Raised blood glucose levels (hyperglycaemia), which are above normal ranges but below the limit of diagnosing type 2 diabetes, indicate prediabetes, or intermediate hyperglycaemia. The way prediabetes is defined has important effects on public health because some physicians treat people with prediabetes with medications that can be harmful. For example, reducing the threshold for defining impaired fasting glucose (after an overnight fast) from 6.1 mmol/L or 110 mg/dL to 5.6 mmol/L or 100 mg/dL, as done by the American Diabetes Association (ADA), dramatically increased the number of people diagnosed with prediabetes worldwide.

Study characteristics
We searched for observational studies (studies where no intervention takes place but people are observed over prolonged periods of time) that investigated how many people with prediabetes at the beginning of the study developed type 2 diabetes. We also evaluated studies comparing people with prediabetes to people with normoglycaemia. Prediabetes was defined by different blood glucose measurements.

We found 103 studies, monitoring people over 1 to 24 years. More than 250,000 participants began the studies. In 41 studies the participants were of Australian, European or North American origin, in 7 studies participants were primarily of Latin American origin and in 50 studies participants were of Asian or Middle Eastern origin. Three studies had American Indians as participants, and one study each invited people from Mauritius and Nauru. Six studies included children, adolescents or both as participants.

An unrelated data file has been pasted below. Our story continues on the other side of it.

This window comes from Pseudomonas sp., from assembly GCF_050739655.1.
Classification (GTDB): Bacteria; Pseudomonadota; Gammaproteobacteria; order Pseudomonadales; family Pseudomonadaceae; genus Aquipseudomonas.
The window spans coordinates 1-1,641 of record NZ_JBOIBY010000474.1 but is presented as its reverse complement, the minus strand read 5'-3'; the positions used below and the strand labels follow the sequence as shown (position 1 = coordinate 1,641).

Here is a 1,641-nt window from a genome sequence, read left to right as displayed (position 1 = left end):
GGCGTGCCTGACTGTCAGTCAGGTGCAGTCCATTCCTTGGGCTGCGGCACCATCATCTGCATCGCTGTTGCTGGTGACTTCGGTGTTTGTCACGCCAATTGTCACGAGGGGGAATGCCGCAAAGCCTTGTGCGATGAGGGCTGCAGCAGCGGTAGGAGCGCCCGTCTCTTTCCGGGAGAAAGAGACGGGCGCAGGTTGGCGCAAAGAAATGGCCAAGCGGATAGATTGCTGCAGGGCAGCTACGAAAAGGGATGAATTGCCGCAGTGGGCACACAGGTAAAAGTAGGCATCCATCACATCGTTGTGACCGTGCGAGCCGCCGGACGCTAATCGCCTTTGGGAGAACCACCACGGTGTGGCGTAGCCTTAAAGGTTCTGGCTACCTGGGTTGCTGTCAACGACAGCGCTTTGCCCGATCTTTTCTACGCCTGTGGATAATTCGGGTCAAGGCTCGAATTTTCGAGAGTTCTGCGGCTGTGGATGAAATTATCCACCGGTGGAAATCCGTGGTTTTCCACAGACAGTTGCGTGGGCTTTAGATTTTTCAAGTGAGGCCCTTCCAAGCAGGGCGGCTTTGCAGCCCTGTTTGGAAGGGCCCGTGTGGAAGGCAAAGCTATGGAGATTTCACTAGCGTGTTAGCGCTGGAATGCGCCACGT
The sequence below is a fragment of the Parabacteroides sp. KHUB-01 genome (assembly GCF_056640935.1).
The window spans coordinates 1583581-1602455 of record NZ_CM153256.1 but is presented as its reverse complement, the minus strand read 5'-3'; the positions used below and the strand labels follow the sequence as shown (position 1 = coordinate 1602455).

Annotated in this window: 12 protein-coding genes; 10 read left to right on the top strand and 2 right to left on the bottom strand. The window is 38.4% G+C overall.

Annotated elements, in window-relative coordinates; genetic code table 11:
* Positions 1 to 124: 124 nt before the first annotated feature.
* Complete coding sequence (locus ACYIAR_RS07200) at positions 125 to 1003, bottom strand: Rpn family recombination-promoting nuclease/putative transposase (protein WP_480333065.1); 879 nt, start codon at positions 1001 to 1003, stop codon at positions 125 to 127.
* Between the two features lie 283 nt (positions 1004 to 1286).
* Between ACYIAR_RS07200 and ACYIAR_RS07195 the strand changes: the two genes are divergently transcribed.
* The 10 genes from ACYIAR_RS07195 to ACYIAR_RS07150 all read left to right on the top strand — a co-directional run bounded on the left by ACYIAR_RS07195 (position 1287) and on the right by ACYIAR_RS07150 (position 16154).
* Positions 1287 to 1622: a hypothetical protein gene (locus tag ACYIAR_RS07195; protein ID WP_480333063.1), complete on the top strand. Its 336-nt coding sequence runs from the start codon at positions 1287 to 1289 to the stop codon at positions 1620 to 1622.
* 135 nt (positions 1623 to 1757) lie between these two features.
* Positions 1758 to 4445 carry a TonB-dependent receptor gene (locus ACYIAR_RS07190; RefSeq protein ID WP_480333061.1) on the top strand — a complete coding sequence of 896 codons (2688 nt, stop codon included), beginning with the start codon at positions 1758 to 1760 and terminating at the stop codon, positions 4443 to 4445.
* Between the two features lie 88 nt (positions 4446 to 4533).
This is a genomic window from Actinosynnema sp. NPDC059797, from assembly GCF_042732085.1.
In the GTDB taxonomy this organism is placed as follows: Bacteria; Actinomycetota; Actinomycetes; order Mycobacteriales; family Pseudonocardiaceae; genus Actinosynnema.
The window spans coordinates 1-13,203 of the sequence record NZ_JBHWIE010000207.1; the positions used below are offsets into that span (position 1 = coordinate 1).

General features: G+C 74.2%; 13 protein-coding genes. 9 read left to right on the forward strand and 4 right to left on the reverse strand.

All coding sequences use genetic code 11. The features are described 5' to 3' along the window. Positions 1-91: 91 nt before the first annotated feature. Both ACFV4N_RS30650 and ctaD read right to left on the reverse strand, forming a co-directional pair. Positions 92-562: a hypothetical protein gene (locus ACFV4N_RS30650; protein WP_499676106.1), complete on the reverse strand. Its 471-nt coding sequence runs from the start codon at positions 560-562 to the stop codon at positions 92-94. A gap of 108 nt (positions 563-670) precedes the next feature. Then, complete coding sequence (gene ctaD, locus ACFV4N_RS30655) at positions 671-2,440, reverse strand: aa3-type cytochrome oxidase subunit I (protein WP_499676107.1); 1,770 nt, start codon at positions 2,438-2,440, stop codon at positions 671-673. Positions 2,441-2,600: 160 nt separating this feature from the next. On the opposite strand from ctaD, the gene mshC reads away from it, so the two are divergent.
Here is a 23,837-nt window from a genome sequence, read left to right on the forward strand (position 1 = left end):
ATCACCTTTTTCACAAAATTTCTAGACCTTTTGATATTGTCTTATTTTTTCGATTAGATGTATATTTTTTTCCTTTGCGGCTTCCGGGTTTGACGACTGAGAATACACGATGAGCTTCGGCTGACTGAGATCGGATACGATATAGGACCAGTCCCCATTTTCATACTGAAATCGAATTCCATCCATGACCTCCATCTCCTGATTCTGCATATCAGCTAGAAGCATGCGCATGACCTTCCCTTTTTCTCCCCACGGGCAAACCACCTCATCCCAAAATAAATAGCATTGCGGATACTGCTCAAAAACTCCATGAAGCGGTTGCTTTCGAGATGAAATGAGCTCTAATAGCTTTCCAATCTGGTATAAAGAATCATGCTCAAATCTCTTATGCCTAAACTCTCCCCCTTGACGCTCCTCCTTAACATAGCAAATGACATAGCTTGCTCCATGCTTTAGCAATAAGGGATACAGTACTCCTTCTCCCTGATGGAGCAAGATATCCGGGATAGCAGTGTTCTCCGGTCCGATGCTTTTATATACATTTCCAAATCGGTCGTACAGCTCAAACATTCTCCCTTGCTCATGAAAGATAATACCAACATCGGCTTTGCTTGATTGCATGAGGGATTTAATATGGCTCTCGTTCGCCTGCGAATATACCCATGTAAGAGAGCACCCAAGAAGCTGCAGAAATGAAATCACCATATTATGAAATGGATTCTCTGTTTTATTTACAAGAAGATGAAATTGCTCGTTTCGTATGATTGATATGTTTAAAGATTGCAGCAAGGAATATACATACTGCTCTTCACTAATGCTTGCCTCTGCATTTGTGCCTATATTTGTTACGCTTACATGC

This evidence is up to date as of 26 February 2018.

Key results
Generally, the development of new type 2 diabetes (diabetes incidence) in people with prediabetes increased over time. However, many participants also reverted from prediabetes back to normal blood glucose levels. Compared to people with normoglycaemia, those with prediabetes (any definition) showed an increased risk of developing type 2 diabetes, but results showed wide differences and depended on how prediabetes was measured. There were no clear differences with regard to several regions in the world or different populations. Because people with prediabetes may develop diabetes but may also change back to normoglycaemia almost any time, doctors should be careful about treating prediabetes because we are not sure whether this will result in more benefit than harm, especially when done on a global scale affecting many people worldwide.

Certainty of the evidence